Core Pose 13: The Hipster Roll over onto your hip towards the camera for a new sequence of floor poses! In this casual crawl, it’s important to bring your upper knee forward and touch it to the ground above your lower knee, relax the wrists and point your nose toward the light!

Flow Series 13: (The Hipster) This sequence is fun and girly, so smile! Take your time shifting your arm and hand expressions a few times before moving your legs or rolling onto your tummy.

Core Pose 14: The Pedestal The arc of the hands brings the viewer’s eye to your pretty face, and your zig-zag legs show off your curves! Don’t forget to touch your upper knee to the floor, and relax your hands and face!

Flow Series 14: (The Pedestal) Try some new emotions here, this pose is all about the face! Experiment with different ways to frame your face with your hands: lightly touch your cheek, relax your fingers under your chin, or comb through the hair.


Core Pose 15: The “X” Kneeling like this gives your body an “x” shape! Accentuate your hips by pushing them forward a bit and rocking your weight to one side.

Flow Series 15: (The “X”) This stance is a great personality shot, get creative! As you shift your weight from one hip to the other, exude attitude, pout, smirk, whatever rocks your socks! Keep pace with the photographer’s rhythm and pause between each look.

Core Pose 16: Zig-Zags Zig-zag’s galore! Put your weight on one bun and pivot your hips in that direction while splaying your legs in front of you in a “running” position. Point the toes and take a deep breath for the photo!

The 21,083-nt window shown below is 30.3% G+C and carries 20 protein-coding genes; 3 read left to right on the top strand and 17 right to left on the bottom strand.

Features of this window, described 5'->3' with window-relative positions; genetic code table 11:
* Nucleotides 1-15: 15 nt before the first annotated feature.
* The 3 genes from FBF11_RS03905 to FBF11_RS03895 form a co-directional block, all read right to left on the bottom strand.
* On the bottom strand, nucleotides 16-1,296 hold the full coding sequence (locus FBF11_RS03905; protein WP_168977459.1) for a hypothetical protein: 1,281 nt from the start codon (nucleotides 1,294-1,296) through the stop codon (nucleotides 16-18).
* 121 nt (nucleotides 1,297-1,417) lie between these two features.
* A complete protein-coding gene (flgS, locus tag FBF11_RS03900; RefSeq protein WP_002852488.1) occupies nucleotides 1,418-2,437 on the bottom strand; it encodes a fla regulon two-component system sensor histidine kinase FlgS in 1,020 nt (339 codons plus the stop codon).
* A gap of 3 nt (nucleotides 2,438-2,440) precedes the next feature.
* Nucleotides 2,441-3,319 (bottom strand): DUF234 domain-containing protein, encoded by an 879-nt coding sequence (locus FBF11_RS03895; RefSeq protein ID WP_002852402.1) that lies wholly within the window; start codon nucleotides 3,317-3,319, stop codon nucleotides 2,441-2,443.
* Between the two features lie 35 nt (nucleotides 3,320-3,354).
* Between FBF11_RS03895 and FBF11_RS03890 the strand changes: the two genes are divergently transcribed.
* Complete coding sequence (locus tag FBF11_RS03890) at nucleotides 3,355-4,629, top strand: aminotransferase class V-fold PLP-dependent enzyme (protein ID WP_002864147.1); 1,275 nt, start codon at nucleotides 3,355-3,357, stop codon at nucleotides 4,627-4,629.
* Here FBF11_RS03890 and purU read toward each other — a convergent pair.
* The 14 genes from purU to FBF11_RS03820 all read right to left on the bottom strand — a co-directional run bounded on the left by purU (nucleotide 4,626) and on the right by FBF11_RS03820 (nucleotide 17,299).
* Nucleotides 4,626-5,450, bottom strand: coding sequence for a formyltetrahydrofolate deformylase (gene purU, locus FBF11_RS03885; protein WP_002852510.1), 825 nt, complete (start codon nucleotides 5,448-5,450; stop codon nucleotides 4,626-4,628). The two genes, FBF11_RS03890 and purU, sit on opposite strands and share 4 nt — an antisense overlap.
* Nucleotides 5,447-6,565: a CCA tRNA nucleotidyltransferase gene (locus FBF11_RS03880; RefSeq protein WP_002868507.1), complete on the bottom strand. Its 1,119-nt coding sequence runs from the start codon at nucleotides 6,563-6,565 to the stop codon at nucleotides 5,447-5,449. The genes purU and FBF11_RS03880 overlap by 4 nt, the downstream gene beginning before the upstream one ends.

Flow Series 16: (Zig-Zags) Negative space is a key component here, so keep that in mind as you move your arms from pose to pose with each click of the shutter.

CONCLUDING THOUGHTS There you have it! I hope this simple guideline for posing flow has been insightful and fun! Once you get the basics down, personalizing your photos with a creative touch makes reviewing them an even more rewarding experience!

ABOUT THE AUTHORS Kristy Jessica (Model) Kristy Jessica started modeling at the age of 18 as a hobby and now it modeling as a full time career. She learned through trial and error the most efficient method of the art of flowing from one pose to the next. The “Pose and Flow” eBooks are a simple guide to aid models in their posing skills during a shoot! Find out more about Kristy and her dedication to mentoring other models by emailing her at: [email protected] or see her on online at: twitter @femmephotoltd

Andrew Orzo (Photographer) Andrew Orzo is a glamor, bikini and artistic photographer that primarily shoots out of the Seattle and Los Angeles areas. He enjoys helping new models develop their portfolios and careers and is also a photographer for TeaseUm Bikini. For more information about Andrew Orzo, see: